This course will be dedicated to the study of the intersections between the practices of verbal and visual representation. A variety of media will be examined and mined for mutual connections: painting and photography, drama and film on the one side, prose and poetry on the other, as well as the cross-section genres such as graphic novel, video games and other forms of digital narrative.

      • Key component: literary studies, cultural studies
      –       Introduction to Game Studies (4 ECTS)

      To an industry that is constantly growing and a form of entertainment that is becoming both more central to our cultures and more sophisticated, corresponds a relatively new and blooming academic field. As an offspring of film and media studies, game studies applies the study of video games, gaming and game cultures a vast array of practical as well as academic tools. Though the course will be focused mainly on video games, game studies also addresses traditional games, board games and various forms of play in various contexts, as well as games used in the communication of information, interactive documentaries and more. The course will put these various forms of ludic art in context within the recent history of gaming and with and various theories of gaming and play, interactivity, storytelling, communication and imagination.

      The course will build on the Studies in Narrative and Storytelling course in some of its aspects, and is intended to introduce the students to the state of the field in game studies and to the diversity of its methods, linking this general overview with specific case studies and the supervision of an independent research project by the students.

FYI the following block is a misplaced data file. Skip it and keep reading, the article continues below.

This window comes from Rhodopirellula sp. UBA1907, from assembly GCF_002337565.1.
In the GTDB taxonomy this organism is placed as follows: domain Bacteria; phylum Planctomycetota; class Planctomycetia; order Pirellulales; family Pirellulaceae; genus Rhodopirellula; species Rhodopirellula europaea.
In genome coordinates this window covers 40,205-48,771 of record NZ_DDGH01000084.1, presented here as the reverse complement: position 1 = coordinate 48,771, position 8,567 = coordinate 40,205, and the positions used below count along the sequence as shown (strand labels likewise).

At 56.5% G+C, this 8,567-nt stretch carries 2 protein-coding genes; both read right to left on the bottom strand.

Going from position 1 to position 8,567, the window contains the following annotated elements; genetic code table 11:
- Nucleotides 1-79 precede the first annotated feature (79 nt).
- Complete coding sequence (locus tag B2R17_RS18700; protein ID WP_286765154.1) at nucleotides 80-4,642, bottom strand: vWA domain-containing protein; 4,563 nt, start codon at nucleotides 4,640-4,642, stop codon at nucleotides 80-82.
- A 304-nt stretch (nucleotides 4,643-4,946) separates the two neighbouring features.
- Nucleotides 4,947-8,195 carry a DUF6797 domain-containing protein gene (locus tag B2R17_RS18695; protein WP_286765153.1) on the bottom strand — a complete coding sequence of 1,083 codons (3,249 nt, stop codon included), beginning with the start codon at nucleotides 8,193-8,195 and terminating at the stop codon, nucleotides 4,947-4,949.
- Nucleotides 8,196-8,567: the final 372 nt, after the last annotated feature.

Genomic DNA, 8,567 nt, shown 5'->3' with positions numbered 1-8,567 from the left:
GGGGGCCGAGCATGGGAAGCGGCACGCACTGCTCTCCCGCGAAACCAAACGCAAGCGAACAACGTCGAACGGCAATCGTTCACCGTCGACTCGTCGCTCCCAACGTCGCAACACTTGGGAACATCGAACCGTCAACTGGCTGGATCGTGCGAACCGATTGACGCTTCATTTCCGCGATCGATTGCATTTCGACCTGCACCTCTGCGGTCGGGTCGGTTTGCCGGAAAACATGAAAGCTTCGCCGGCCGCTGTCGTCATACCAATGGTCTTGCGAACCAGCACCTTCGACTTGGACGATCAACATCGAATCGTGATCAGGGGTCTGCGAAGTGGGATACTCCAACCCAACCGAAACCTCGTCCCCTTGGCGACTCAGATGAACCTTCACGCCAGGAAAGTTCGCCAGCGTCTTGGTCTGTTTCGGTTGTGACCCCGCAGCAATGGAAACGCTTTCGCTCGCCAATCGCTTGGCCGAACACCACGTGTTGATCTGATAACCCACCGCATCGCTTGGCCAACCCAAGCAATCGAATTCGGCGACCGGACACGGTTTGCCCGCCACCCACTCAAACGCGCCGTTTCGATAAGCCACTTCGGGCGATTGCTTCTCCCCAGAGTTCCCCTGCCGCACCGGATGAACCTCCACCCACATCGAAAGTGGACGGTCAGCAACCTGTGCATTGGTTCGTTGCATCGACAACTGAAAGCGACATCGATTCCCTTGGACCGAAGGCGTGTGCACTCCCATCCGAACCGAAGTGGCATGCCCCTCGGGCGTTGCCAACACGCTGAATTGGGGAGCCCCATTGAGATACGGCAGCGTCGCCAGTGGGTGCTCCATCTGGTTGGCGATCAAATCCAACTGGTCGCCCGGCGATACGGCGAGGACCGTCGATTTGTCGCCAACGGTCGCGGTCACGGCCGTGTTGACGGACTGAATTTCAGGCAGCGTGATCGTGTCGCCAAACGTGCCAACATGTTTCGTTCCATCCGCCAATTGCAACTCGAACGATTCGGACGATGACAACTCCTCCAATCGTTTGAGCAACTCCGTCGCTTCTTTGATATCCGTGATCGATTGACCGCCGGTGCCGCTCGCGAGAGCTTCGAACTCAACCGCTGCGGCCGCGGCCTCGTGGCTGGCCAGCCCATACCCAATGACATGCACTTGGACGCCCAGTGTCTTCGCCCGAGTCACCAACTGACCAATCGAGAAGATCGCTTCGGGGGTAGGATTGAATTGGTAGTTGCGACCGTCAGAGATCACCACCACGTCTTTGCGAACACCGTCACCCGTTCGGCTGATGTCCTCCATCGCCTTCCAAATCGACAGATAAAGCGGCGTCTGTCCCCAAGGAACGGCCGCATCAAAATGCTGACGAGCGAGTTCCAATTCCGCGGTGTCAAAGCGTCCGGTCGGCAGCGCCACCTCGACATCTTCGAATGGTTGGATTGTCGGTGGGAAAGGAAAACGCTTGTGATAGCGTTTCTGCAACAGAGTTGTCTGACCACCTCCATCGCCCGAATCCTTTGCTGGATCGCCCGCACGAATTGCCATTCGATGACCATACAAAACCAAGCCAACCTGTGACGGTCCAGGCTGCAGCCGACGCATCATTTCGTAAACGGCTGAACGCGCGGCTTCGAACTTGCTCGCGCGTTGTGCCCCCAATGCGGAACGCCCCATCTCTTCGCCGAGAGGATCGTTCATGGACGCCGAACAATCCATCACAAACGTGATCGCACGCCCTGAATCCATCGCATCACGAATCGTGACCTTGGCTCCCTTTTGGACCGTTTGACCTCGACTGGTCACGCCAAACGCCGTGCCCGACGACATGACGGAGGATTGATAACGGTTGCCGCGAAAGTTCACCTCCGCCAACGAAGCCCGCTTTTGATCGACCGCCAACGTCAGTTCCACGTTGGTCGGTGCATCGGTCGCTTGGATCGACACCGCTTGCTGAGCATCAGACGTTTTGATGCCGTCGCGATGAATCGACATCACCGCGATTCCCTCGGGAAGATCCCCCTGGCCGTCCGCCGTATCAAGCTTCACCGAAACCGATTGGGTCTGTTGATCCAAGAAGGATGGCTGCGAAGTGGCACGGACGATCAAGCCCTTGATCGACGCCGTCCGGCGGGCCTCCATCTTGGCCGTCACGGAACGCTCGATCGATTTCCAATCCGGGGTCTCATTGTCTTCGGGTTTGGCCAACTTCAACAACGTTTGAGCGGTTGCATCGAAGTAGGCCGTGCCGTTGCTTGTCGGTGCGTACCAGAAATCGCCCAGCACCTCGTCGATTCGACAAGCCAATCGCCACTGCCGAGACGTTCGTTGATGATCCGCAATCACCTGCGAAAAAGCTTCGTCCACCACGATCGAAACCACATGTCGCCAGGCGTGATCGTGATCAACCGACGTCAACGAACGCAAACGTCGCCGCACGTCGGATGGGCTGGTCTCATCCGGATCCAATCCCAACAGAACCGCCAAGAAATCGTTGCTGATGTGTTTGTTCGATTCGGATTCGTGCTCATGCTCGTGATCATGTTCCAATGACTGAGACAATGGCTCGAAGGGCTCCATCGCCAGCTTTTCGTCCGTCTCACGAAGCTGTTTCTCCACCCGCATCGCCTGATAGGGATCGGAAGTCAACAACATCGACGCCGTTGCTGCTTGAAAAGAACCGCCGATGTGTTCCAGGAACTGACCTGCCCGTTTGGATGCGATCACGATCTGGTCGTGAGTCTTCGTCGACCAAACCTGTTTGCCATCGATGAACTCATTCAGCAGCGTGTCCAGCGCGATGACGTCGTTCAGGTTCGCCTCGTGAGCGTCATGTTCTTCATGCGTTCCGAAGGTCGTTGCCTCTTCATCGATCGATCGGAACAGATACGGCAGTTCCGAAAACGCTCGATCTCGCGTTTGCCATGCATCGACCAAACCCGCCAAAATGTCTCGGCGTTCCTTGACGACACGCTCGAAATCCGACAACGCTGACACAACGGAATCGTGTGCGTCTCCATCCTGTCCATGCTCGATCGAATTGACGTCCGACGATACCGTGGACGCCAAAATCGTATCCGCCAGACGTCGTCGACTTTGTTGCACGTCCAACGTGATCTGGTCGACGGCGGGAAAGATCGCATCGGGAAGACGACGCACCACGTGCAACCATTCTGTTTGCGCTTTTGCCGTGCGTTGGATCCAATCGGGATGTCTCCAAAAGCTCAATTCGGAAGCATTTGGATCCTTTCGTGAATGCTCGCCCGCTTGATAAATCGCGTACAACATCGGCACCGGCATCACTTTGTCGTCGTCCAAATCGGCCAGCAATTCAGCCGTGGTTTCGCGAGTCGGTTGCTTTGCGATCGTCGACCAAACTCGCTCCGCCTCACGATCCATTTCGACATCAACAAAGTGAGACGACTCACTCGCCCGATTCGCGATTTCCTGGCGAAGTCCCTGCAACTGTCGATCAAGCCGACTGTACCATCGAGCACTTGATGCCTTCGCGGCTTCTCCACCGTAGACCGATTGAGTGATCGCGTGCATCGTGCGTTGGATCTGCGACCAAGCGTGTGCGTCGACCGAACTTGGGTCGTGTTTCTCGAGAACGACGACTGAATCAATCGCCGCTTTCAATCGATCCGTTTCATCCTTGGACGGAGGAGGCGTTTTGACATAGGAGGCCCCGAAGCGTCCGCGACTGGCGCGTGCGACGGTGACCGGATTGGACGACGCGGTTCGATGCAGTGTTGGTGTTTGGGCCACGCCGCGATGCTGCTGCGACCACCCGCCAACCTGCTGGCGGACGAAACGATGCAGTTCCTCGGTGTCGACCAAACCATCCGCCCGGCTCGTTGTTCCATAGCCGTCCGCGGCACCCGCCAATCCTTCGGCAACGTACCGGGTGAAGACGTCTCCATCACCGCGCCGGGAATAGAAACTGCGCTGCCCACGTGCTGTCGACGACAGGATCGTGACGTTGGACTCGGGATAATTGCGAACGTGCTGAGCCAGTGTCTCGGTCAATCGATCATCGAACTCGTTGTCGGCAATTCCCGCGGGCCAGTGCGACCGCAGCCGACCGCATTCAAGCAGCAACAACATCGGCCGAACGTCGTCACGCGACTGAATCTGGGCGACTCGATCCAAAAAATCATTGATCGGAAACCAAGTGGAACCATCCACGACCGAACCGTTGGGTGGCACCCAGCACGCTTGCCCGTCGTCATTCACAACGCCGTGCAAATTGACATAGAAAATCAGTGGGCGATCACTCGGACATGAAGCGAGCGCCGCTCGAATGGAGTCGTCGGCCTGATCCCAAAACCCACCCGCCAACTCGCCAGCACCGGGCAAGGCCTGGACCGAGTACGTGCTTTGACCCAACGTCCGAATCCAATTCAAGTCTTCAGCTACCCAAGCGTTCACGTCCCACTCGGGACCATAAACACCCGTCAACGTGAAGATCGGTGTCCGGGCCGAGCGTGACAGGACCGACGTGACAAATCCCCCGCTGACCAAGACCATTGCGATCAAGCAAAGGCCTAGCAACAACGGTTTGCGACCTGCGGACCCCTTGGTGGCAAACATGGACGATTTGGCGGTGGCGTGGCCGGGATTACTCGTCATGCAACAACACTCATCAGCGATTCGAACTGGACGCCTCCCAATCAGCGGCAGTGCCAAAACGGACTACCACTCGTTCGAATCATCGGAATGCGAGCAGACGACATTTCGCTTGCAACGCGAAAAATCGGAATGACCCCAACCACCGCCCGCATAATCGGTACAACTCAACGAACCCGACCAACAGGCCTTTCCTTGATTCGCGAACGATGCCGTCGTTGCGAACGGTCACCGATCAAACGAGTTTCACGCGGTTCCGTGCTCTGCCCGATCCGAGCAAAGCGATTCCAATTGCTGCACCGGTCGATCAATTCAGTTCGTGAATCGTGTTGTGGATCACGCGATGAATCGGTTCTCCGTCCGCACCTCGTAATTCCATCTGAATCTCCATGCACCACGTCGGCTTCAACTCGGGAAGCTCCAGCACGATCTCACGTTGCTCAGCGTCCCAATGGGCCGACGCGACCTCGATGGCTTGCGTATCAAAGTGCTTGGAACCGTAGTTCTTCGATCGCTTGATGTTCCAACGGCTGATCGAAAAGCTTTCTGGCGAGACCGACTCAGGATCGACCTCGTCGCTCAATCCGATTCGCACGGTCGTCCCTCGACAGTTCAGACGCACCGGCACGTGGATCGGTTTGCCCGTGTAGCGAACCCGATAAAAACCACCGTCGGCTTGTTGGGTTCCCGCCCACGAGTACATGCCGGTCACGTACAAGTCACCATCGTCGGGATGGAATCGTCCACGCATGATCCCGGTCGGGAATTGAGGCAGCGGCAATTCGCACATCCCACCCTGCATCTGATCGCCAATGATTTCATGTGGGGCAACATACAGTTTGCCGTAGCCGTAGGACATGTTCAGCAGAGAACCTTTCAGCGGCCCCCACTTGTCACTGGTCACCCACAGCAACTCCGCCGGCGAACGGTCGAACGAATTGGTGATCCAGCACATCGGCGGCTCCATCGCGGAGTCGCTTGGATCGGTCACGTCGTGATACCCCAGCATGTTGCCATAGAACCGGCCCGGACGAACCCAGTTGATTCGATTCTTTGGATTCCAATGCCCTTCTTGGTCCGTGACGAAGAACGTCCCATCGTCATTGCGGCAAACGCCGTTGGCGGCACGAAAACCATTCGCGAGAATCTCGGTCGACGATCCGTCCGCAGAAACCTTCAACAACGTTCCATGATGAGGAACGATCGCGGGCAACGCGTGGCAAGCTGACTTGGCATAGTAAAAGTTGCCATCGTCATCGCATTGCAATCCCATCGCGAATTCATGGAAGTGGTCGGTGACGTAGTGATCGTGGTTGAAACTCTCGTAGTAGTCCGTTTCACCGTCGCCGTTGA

• Key component: media studies
      –       Visual Culture and Gender (4 ECTS)

      From feminist theories of the gaze to queer deconstructions of identity, the study of the connections between sexualities and visual culture does not stop at questions of representation. It does not only address how the visual is distributed on the basis of normative understandings of gender, and thus how cultural representations may challenge or confirm existing or prospective gender roles and sexual identities, but also how gender and identity themselves are predicated on the visible. As such, the field brings together a questioning of normativity in matters of gender and sexuality and an analysis of the connection between power and image.

      This vast theme will be studied and commented during the course from various perspectives and through a selection of texts, providing the students both with insights in the history of gender theory and theories of representation and with occasions for debate.

      • Key component: cultural studies
      –       Media and Social Change (4 ECTS)

      Social change is both something the media talk about and something that they inevitably bring forth. In other words, it is as much their object as an effect and an element of their power. The course will address these two aspects of media practices as they come together in journalism, television, new media, advertising, film and audio-visual culture in general, writing and the performance arts.

      By studying how social issues are represented in the media, the use of old and new media in activism or in public relations, and the combination or conflict between media and social change in global and local perspectives, the course will engage the students with current debates in media studies and cultural studies as well as with specific case studies.

      • Key component: media studies, cultural studies

       

      IV. SEMINARS

      MA Seminar is a 2-semester course which consists of seminar meetings and individual consultations with the academic supervisor, who provides detailed guidance for the individual projects of the students. 4 seminars are offered to be chosen from:

      History and Culture of the English-Speaking Area 1-2 (7 ECTS)

      The projects may be in the area of discourse analysis or cultural studies, with particular emphasis on studies of historical events and phenomena.